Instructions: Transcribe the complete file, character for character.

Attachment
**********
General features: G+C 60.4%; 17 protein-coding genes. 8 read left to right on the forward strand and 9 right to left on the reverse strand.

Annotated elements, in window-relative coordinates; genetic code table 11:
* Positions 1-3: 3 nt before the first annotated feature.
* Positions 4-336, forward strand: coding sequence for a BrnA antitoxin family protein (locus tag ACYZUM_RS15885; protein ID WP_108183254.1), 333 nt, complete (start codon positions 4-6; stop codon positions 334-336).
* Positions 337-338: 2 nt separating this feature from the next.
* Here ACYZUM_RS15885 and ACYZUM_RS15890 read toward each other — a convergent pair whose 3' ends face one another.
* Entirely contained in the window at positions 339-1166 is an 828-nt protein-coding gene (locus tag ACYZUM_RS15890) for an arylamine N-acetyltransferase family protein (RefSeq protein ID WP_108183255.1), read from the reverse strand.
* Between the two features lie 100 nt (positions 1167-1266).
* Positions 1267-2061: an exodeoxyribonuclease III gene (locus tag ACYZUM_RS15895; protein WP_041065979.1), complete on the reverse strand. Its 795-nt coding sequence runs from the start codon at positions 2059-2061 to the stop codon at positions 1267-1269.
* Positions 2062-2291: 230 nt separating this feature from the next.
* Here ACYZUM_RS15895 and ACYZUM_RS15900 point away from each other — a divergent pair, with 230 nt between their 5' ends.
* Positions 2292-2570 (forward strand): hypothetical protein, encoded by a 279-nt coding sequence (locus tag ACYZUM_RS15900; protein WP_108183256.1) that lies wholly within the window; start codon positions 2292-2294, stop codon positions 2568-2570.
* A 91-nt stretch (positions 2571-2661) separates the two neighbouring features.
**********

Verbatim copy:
General features: G+C 60.4%; 17 protein-coding genes. 8 read left to right on the forward strand and 9 right to left on the reverse strand.

Annotated elements, in window-relative coordinates; genetic code table 11:
* Positions 1-3: 3 nt before the first annotated feature.
* Positions 4-336, forward strand: coding sequence for a BrnA antitoxin family protein (locus tag ACYZUM_RS15885; protein ID WP_108183254.1), 333 nt, complete (start codon positions 4-6; stop codon positions 334-336).
* Positions 337-338: 2 nt separating this feature from the next.
* Here ACYZUM_RS15885 and ACYZUM_RS15890 read toward each other — a convergent pair whose 3' ends face one another.
* Entirely contained in the window at positions 339-1166 is an 828-nt protein-coding gene (locus tag ACYZUM_RS15890) for an arylamine N-acetyltransferase family protein (RefSeq protein ID WP_108183255.1), read from the reverse strand.
* Between the two features lie 100 nt (positions 1167-1266).
* Positions 1267-2061: an exodeoxyribonuclease III gene (locus tag ACYZUM_RS15895; protein WP_041065979.1), complete on the reverse strand. Its 795-nt coding sequence runs from the start codon at positions 2059-2061 to the stop codon at positions 1267-1269.
* Positions 2062-2291: 230 nt separating this feature from the next.
* Here ACYZUM_RS15895 and ACYZUM_RS15900 point away from each other — a divergent pair, with 230 nt between their 5' ends.
* Positions 2292-2570 (forward strand): hypothetical protein, encoded by a 279-nt coding sequence (locus tag ACYZUM_RS15900; protein WP_108183256.1) that lies wholly within the window; start codon positions 2292-2294, stop codon positions 2568-2570.
* A 91-nt stretch (positions 2571-2661) separates the two neighbouring features.